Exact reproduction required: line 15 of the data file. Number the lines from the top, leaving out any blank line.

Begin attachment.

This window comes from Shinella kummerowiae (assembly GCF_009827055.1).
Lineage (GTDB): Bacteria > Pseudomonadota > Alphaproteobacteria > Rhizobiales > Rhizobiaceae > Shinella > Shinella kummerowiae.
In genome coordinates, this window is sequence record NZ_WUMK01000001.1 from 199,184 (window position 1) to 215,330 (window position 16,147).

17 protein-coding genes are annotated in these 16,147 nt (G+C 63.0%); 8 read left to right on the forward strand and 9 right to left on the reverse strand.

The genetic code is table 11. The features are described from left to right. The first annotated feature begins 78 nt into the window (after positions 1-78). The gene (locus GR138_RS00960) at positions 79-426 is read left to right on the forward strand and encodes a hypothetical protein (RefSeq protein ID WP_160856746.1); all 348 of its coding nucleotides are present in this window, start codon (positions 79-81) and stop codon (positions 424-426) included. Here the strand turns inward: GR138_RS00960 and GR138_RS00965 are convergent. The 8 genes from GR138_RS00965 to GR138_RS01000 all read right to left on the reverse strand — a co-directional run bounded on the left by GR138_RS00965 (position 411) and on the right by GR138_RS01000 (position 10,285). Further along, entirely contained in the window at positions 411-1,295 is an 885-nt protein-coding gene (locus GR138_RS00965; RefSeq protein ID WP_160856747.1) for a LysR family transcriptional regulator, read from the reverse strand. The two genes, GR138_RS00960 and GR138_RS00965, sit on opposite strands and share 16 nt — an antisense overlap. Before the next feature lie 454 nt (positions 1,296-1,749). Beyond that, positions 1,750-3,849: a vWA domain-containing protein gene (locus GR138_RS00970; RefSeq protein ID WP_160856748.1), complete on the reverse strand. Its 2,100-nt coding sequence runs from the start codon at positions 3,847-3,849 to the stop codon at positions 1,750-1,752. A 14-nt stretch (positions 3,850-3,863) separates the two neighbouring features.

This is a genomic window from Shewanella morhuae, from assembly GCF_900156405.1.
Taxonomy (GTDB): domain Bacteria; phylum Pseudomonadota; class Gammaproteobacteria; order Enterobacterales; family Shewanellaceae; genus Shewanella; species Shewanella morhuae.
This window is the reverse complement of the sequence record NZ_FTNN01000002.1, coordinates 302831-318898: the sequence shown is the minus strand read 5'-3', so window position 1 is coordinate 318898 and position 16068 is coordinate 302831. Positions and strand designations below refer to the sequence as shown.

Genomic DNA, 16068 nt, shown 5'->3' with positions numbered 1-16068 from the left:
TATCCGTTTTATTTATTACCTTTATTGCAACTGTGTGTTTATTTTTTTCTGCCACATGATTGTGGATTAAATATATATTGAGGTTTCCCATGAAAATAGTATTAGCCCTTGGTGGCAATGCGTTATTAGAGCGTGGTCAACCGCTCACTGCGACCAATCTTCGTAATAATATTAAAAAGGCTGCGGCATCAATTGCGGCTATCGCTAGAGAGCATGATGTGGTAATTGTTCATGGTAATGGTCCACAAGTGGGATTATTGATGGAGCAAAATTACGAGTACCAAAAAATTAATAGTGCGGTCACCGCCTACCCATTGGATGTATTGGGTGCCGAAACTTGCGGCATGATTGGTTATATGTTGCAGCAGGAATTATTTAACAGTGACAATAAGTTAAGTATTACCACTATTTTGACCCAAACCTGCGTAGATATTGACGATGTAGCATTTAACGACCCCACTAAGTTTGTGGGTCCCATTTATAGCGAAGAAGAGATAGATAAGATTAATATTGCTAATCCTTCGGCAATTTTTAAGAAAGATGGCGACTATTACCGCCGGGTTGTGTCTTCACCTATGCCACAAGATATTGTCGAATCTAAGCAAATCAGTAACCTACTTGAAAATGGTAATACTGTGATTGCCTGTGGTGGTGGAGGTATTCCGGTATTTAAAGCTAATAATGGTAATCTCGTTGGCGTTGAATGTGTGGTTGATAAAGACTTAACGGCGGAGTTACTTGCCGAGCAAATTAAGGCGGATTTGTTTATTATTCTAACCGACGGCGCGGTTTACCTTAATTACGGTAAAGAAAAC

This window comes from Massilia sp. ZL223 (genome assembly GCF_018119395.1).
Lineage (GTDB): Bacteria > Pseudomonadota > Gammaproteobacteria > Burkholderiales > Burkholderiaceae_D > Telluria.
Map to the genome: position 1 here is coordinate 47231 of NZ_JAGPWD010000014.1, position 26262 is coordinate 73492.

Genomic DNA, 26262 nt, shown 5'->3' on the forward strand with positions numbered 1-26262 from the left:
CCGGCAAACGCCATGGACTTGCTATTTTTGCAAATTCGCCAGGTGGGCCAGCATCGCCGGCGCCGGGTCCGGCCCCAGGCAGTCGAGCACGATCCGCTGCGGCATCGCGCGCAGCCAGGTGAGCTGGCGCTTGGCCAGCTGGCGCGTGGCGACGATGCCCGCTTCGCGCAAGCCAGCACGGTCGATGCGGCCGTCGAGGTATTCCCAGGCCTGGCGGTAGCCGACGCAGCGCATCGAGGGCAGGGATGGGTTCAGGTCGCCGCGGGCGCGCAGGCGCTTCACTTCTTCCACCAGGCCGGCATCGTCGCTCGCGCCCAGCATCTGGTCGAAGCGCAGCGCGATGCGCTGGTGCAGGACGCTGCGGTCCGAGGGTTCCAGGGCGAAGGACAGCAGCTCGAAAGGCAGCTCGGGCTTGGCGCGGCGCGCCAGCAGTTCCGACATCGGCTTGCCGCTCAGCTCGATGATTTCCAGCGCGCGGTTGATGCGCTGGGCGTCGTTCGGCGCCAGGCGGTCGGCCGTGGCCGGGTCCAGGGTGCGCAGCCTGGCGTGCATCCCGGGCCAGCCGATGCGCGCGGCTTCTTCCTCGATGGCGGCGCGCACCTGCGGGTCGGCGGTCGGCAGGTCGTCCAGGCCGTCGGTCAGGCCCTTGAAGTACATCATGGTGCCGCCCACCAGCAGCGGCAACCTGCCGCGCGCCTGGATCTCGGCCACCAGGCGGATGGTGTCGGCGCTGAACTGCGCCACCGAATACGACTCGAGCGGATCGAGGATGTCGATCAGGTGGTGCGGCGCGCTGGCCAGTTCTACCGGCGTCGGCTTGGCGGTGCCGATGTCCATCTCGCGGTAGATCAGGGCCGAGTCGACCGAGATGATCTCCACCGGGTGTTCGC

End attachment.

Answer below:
CCGGCAAACGCCATGGACTTGCTATTTTTGCAAATTCGCCAGGTGGGCCAGCATCGCCGGCGCCGGGTCCGGCCCCAGGCAGTCGAGCACGATCCGCTGCGGCATCGCGCGCAGCCAGGTGAGCTGGCGCTTGGCCAGCTGGCGCGTGGCGACGATGCCCGCTTCGCGCAAGCCAGCACGGTCGATGCGGCCGTCGAGGTATTCCCAGGCCTGGCGGTAGCCGACGCAGCGCATCGAGGGCAGGGATGGGTTCAGGTCGCCGCGGGCGCGCAGGCGCTTCACTTCTTCCACCAGGCCGGCATCGTCGCTCGCGCCCAGCATCTGGTCGAAGCGCAGCGCGATGCGCTGGTGCAGGACGCTGCGGTCCGAGGGTTCCAGGGCGAAGGACAGCAGCTCGAAAGGCAGCTCGGGCTTGGCGCGGCGCGCCAGCAGTTCCGACATCGGCTTGCCGCTCAGCTCGATGATTTCCAGCGCGCGGTTGATGCGCTGGGCGTCGTTCGGCGCCAGGCGGTCGGCCGTGGCCGGGTCCAGGGTGCGCAGCCTGGCGTGCATCCCGGGCCAGCCGATGCGCGCGGCTTCTTCCTCGATGGCGGCGCGCACCTGCGGGTCGGCGGTCGGCAGGTCGTCCAGGCCGTCGGTCAGGCCCTTGAAGTACATCATGGTGCCGCCCACCAGCAGCGGCAACCTGCCGCGCGCCTGGATCTCGGCCACCAGGCGGATGGTGTCGGCGCTGAACTGCGCCACCGAATACGACTCGAGCGGATCGAGGATGTCGATCAGGTGGTGCGGCGCGCTGGCCAGTTCTACCGGCGTCGGCTTGGCGGTGCCGATGTCCATCTCGCGGTAGATCAGGGCCGAGTCGACCGAGATGATCTCCACCGGGTGTTCGC